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SF is almost losing ground on affordable housing–losses almost equal gains

March 15, 2015

By Stephen Franks: capoliticalreview – excerpt

The Mayor of San Fran demands that 30,000 new affordable homes be built in his city. What he forgets to note is that at the same time affordable and regular housing is being torn down or moving into slum status.

The goal was 12,000 new homes from 2007-14—instead the NET gain was 1700, just over 15% of the goal. As usual, government is a complete failure.

“The Anti-Eviction Mapping Project has tracked the gain in new below-market housing – the units that the city has managed to build – but also the loss – the number of affordable rent-controlled units destroyed by evictions and TIC or condo conversions.

The data shows that the city has lost nearly as many units as it’s gained. Since 2007, 4,978 affordable units have been produced. In the same period, 3,278 have been lost.

That leaves a net gain of just 1,700 units.” Get government out of the housing business, stop the outrageous fees and cost of permits to build, the free market will give the community what it needs. Government gives the community slums and high taxes.

http://www.dreamstime.com/-image20781311

SF is almost losing ground on affordable housing

The mayor talks about what’s being built — but not what’s being lost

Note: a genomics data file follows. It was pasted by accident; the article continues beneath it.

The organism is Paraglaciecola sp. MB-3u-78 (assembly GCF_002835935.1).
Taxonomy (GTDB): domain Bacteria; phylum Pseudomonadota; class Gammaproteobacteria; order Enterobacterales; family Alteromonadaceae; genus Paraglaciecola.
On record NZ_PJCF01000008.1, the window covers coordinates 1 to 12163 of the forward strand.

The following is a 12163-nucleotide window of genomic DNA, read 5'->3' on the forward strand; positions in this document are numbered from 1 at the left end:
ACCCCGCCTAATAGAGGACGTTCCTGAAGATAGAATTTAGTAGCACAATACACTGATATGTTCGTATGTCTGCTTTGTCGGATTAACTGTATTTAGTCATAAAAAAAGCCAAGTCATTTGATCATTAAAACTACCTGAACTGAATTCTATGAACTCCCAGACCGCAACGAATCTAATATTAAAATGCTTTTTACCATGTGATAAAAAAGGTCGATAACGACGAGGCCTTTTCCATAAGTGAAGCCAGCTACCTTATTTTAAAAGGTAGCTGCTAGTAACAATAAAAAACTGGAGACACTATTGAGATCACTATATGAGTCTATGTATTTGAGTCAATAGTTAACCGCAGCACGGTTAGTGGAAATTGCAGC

By Tim Redmond, 48 Hills, 3/11/15

MARCH 11, 2015 — San Francisco isn’t coming anywhere near close to its affordable housing goals and is actually close to losing ground, a new study shows.

The Anti-Eviction Mapping Project has tracked the gain in new below-market housing – the units that the city has managed to build – but also the loss – the number of affordable rent-controlled units destroyed by evictions and TIC or condo conversions.

The data shows that the city has lost nearly as many units as it’s gained. Since 2007, 4,978 affordable units have been produced. In the same period, 3,278 have been lost.

That leaves a net gain of just 1,700 units.

The city’s stated goal was to build more than 12,000 units during that period. But between the limited money put into affordable housing, and the rampant loss of rent-controlled apartments, the actual increase was only about 14 percent of the goal.

That’s disturbing, to say the least. And it calls into question how effective the mayor will be at reaching a goal of 30,000 new housing units at 30 percent affordability… (more)

This is proof of the non-partisan effort we are fighting to stem the growth tide. Stephen Frank agrees with Tim Redmond, and accepts his data. If we can drop party affiliations, accusations and name-calling we might win the battle against The Plan Bay Area.
The latest idea for how to house the displaced poor SF residents is build “affordable housing” for them on land owned by the city outside of the city. Get ready for that.

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